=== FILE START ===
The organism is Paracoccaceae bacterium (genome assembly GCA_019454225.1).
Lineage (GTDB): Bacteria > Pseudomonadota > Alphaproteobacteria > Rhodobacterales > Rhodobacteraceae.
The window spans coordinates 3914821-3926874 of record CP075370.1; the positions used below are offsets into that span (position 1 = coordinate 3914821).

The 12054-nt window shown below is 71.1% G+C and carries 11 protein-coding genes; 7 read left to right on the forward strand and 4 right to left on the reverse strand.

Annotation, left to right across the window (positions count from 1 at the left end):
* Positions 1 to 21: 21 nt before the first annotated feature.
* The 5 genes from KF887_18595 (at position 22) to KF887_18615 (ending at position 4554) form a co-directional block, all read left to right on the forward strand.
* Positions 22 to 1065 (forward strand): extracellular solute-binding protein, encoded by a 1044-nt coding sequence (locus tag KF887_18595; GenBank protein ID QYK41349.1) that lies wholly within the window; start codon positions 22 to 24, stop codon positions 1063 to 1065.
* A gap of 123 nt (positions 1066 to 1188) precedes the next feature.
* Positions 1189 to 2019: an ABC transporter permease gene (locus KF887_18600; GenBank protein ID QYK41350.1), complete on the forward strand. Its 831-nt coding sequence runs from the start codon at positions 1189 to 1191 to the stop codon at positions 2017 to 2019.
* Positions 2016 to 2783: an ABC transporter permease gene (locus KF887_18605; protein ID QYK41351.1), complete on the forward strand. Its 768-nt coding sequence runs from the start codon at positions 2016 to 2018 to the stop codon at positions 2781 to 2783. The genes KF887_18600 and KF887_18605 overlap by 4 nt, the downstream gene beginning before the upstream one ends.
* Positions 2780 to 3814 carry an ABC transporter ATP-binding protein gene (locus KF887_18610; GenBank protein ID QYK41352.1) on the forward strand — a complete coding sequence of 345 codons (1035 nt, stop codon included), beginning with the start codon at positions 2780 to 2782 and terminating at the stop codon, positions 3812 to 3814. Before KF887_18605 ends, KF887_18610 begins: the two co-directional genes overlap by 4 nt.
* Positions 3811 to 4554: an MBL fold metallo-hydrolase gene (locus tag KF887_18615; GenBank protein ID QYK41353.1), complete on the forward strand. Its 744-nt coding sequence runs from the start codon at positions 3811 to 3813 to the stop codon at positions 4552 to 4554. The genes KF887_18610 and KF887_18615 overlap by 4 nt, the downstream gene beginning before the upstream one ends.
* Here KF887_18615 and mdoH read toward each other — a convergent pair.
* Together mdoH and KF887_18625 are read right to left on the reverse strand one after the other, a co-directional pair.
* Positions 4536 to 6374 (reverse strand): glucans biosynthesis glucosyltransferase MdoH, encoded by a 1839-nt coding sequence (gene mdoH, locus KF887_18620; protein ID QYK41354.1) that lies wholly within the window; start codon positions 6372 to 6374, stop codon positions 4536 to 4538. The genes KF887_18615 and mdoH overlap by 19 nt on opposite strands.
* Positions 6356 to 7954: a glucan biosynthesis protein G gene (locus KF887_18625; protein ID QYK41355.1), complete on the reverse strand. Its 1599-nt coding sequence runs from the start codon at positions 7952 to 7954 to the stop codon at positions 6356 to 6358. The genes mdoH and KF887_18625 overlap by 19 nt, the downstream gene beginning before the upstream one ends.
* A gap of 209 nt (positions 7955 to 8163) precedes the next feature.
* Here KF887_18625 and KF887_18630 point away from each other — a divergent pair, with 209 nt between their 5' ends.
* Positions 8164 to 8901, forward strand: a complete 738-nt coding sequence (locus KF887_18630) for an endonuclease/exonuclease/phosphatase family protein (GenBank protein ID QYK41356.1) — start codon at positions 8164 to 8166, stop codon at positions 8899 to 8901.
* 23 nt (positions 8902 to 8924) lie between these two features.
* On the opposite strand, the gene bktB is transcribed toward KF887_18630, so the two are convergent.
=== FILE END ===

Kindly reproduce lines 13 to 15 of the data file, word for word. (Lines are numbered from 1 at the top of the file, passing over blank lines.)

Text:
* Positions 3811 to 4554: an MBL fold metallo-hydrolase gene (locus tag KF887_18615; GenBank protein ID QYK41353.1), complete on the forward strand. Its 744-nt coding sequence runs from the start codon at positions 3811 to 3813 to the stop codon at positions 4552 to 4554. The genes KF887_18610 and KF887_18615 overlap by 4 nt, the downstream gene beginning before the upstream one ends.
* Here KF887_18615 and mdoH read toward each other — a convergent pair.
* Together mdoH and KF887_18625 are read right to left on the reverse strand one after the other, a co-directional pair.